2. MATERIALS AND METHODS

2.1. Description of the Study Area

A field study was conducted during the 2017/2018 from October to January under irrigation in Alawuha Model Nursery Site at Doro Giber Kebele of Gubalafto district, Northeastern Ethiopia. Experimental site is located at 11°53'N latitude and 38°51'E longitude Figure 1 with the altitude of 1510 meter above sea level. Alawuha is characterized by bimodal and erratic rainfall that varies widely from 800-1050 mm in year where a short rainy season is occurred between February and April, and a long rainy season is occurred between June and September. Gubalafto district has vast plain land suitable for large scale irrigated agriculture and livestock production where the soil is mostly clay loam in texture. The mean monthly minimum and maximum temperatures are 20oC and 22.5oC, respectively.

2.2. Experimental Treatments, Design and Procedures

The treatments consisted of four levels of nitrogen (0, 41, 82, and 123 kg ha-1) and three intra- row spacing (6, 8, and 10 cm) which were factorial combined in Randomized Complete Block Design (RCBD) with three replications. The size of each plot was 3 m x 1.5 m which accommodated ten single rows with 250, 188, and 150 plants per plot for the intra-row spacing of 6, 8 and10 cm, respectively. The distance between plots and blocks were 1 m and 1.5 m, respectively.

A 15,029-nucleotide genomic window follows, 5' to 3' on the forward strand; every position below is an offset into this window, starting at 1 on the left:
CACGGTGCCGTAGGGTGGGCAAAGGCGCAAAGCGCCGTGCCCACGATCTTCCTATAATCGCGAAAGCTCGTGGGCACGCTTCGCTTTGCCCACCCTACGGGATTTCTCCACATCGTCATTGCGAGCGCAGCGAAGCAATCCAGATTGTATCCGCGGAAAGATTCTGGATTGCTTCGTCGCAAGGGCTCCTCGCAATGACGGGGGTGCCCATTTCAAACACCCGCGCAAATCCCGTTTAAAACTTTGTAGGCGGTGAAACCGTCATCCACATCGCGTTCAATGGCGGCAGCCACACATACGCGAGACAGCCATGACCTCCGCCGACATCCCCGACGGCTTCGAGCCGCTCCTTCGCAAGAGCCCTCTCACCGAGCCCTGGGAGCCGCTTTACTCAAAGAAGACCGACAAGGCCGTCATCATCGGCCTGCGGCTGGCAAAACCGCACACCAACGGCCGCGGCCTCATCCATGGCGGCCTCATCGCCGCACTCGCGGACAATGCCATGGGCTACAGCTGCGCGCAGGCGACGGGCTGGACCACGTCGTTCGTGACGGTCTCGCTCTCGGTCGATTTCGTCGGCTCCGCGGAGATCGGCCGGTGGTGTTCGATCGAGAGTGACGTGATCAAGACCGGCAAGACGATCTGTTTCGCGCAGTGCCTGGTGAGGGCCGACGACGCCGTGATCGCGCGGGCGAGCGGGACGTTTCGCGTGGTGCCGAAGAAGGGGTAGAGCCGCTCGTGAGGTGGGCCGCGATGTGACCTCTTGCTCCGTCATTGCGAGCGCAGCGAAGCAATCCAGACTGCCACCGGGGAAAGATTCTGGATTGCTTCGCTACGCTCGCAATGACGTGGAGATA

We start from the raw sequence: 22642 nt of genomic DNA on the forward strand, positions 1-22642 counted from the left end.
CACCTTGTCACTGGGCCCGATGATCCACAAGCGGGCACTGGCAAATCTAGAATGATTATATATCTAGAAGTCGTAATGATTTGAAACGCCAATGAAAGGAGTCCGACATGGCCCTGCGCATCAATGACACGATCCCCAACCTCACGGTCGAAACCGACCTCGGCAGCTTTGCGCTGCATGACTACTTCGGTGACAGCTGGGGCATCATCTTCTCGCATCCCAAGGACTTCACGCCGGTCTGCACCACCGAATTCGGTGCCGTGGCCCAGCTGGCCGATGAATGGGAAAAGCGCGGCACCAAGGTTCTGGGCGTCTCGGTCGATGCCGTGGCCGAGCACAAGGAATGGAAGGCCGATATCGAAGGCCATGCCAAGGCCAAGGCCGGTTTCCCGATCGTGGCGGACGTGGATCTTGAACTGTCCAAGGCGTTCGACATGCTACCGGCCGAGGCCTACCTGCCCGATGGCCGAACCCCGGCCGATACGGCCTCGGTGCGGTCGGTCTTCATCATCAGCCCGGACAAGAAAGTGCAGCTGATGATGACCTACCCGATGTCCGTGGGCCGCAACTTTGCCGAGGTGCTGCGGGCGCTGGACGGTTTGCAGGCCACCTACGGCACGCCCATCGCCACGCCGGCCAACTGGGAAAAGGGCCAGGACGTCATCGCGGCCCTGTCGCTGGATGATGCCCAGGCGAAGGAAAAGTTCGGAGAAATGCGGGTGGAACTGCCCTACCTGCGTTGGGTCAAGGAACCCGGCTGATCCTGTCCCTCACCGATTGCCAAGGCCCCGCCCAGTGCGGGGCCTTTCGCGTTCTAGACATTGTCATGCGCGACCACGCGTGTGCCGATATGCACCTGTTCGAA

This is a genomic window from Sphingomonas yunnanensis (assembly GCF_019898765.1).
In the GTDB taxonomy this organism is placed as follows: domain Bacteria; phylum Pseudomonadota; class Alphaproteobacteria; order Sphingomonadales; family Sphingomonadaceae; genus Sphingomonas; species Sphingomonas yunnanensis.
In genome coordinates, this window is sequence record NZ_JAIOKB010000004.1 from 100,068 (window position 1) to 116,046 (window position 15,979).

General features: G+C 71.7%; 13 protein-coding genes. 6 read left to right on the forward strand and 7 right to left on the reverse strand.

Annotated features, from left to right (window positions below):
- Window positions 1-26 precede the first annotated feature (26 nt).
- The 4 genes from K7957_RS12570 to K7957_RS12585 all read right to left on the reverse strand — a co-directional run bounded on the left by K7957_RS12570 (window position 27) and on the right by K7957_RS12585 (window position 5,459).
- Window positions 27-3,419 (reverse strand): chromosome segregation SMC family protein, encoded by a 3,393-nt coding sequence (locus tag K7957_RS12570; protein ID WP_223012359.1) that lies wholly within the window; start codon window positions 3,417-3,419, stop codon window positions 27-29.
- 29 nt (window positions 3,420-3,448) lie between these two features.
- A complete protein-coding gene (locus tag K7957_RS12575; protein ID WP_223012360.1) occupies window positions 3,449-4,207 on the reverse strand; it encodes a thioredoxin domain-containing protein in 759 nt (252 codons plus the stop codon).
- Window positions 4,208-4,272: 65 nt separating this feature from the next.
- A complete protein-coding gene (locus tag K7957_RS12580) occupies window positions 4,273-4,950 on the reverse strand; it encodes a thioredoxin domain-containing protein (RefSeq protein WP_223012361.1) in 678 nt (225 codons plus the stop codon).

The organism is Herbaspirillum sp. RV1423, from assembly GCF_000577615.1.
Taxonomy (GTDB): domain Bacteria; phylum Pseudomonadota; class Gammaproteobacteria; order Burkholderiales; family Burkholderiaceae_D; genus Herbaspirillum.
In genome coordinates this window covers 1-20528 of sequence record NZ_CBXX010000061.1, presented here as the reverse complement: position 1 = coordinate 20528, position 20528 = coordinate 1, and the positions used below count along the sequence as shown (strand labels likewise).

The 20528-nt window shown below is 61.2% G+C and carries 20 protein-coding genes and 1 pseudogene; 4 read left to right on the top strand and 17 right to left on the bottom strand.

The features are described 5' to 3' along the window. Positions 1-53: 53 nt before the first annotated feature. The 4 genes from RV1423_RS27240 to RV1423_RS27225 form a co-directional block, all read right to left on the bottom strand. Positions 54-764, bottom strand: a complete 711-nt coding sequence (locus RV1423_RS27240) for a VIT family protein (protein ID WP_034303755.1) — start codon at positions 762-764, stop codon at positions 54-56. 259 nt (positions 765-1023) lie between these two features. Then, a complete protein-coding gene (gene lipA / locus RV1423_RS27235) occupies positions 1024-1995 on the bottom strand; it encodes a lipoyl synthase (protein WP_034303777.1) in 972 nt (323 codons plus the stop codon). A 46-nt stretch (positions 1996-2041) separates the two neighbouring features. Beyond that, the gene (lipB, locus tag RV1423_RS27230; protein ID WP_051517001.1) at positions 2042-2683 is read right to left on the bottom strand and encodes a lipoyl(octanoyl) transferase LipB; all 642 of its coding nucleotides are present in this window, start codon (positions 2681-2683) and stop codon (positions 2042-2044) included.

Figure-1. Map of the study area.

Source: Gubalafto District Agricultural Office (2017)

Seedlings of Bombay Red variety of onion were grown on well prepared nursery beds using the recommended management practices. The variety is well adapted and widely cultivated in the study area. Before seedling transplanting, experimental field was ploughed, pulverized, and leveled and a total of 36 experimental plots were prepared where the size of each plot was 3 m x 1.5 m and accommodated ten single rows with 250, 188, and 150 plants per plot for the intra-row spacing of 6, 8 and10 cm, respectively. The distance between plots and blocks were 1 m and 1.5 m, respectively.

After 45 days healthy, vigorous and uniform-sized seedlings were transplanted on the experimental field with double row planting system at the spacing of 40 x 20 cm between irrigation furrows (double row) and rows of plants, respectively, as well as 6, 8 and 10 cm between plants in the rows based on the treatments.